The bioelectromagnetic man
Results like these have come as no surprise to scientists in the relatively new field of bioelectromagnetics. Forty years ago, US scientist Robert Becker was among the vanguard showing that the human body has its own very-low-level natural EMFs, and that these fields are used by the body in many self-healing processes. Becker’s discoveries were later reinforced by the work of German physicist Fritz-Albert Popp and the late French biologist Jacques Benveniste, who both independently showed that all the cells of the body communicate through subtle electromagnetic and quantum frequencies.
Their findings suggest that we are fundamentally electromagnetic beings, thus making it even more plausible that we should be adversely affected by external EMFs. However, thus far, the assault does not appear to be obvious, which means that few of us are tempted to abandon the 21st century.
Nevertheless, the cancers caused by certain levels of electromagnetic exposure do indicate that EMFs are basically toxic, so they must be doing some damage to all of us, even when it may be too small to measure and perhaps lost in the ‘noise’ of all the other insults to our immune systems.
That is why the 3 per cent of people who are especially sensitive even to low levels of EMFs are so important. For them, the 21st century could be likened to living in a near-constant “electromagnetic smog (Saunders T. The Boiled Frog Syndrome. Chichester: Wiley-Academy, 2002). The symptoms, particularly in the milder or earlier stages of the condition, are difficult to separate from feelings of being just ‘run-down’. ES sufferer Alasdair Philips describes the onset of ES as a generalised feeling of impending influenza that never quite breaks out (Philips A, Philips J. Electrical Hypersensitivity: A Modern illness. Powerwatch, 2004).
In 1998, a Swedish trade union carried out a survey of the major ES symptoms (Swedish Union of Clerical and Technical Employees. Hypersensitivity in IT Environments. Stockholm, 1998). Top of the list were eye problems – described as a smarting, irritating, ‘grit in the eye’ sensation, which may be accompanied by photophobia (an aversion to light). These were followed by skin conditions – feelings of irritation, warmth, itching, dryness and tingling; also, there is often a reddening of the skin, leading to rash or even pustules (Med Hypoth, 2000; 54: 663-71). The primary sites affected are the nose, mouth and face, but they can arise anywhere on the body.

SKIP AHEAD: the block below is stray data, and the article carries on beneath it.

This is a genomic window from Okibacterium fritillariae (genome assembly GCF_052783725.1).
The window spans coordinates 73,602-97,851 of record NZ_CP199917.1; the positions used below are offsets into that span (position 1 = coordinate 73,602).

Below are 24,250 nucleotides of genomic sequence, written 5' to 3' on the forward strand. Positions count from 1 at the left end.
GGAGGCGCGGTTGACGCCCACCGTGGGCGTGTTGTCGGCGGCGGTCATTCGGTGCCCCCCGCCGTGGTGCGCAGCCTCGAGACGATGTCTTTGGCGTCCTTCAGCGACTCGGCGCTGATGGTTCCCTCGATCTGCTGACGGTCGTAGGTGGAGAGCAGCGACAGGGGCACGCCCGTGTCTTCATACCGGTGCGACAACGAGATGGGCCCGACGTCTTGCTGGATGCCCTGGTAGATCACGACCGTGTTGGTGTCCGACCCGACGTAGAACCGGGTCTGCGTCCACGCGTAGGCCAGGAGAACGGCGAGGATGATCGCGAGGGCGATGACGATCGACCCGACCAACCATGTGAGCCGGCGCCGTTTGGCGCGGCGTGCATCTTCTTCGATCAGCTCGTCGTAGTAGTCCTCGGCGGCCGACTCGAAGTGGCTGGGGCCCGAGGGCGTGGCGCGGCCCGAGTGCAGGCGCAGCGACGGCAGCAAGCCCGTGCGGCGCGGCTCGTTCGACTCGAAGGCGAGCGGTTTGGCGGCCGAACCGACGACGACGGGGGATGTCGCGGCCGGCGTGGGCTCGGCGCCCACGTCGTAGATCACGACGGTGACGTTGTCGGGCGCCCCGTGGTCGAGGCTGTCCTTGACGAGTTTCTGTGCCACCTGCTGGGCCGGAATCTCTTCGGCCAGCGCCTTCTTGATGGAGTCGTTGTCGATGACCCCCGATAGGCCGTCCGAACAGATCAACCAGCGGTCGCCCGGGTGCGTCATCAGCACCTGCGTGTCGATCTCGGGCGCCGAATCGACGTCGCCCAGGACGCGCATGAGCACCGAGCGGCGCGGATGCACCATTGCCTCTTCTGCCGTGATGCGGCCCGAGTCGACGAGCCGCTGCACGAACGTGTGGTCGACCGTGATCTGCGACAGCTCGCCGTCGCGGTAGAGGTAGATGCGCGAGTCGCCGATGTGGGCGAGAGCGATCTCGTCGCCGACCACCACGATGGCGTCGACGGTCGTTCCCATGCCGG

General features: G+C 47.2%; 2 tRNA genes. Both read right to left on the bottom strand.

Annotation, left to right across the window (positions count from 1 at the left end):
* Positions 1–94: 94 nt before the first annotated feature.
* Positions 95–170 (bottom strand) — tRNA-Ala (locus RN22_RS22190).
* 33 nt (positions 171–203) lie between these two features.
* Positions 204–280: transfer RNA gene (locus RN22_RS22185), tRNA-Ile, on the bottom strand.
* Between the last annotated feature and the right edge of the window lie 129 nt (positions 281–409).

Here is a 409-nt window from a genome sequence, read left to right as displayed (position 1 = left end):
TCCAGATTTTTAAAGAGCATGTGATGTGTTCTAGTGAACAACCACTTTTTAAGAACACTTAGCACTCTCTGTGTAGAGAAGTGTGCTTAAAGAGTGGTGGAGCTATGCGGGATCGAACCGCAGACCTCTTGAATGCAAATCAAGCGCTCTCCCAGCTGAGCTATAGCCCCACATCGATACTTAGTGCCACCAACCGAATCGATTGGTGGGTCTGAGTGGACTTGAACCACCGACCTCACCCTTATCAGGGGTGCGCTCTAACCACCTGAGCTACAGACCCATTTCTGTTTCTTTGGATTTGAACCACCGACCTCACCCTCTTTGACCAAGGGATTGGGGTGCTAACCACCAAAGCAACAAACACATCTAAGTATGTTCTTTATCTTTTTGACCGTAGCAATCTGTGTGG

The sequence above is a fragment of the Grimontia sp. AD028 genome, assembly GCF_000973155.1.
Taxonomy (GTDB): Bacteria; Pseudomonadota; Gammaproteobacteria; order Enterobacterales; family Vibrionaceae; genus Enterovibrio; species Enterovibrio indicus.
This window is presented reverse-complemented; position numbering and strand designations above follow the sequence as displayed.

Other problems on the list included headache, fatigue, loss of concentration and short-term memory, depression, breathlessness, excessive thirst, numbness and a ‘prickling’ or weakness of the joints, leading to chronic severe pain such as in fibromyalgia.
Dr Robert Becker sees a remarkable parallel between ES and the symptoms of multiple chemical sensitivity (MCS), another increasingly prevalent environmental illness, caused by exposure to toxic chemicals such as pesticides. Both have the same characteristics peculiar to immune-system disorders caused by a toxic overload (Becker RO. Cross Currents: The Perils of Electropollution. London: Bloomsbury Publishing, 1990).
Indeed, Dr William Rea, a doctor who himself suffers from both MCS and ES, and who has treated thousands of people suffering from environmental illnesses, says that the patients often cannot tell the difference between the symptoms of ES and MCS. The link becomes even more compelling with the evidence that many sufferers report that their ES began after a toxic chemical assault.
Is ES ‘all in the head’?
Of course, none of this cuts any ice with conventional medicine, which tends to downplay both MCS and ES as imaginary illnesses that are ‘all in the mind’. But this attitude is contradicted by evidence collected over the last 25 years.
Swedish scientists recently showed that ES sufferers have significant physiological differences compared with non-sufferers – for example, in their heart rate and galvanic skin response (GSR). ES patients have a rather distinctive physiological predisposition to sensitivity to physical and psychosocial environmental stressors, say the researchers (Bioelectromagnetics, 2001; 22: 457-62).
Two teams of investigators have tested ES sufferers in blinded trials, randomly subjecting them to real or fake EMFs. In the 1980s, allergy specialist Dr Jean Monro and physicist Dr Cyril Smith collaborated on a series of provocation tests. Their results showed that ES patients reacted when EMF equipment was switched on, and not when it was switched off (Clin Ecol, 1990; 6: 119-28).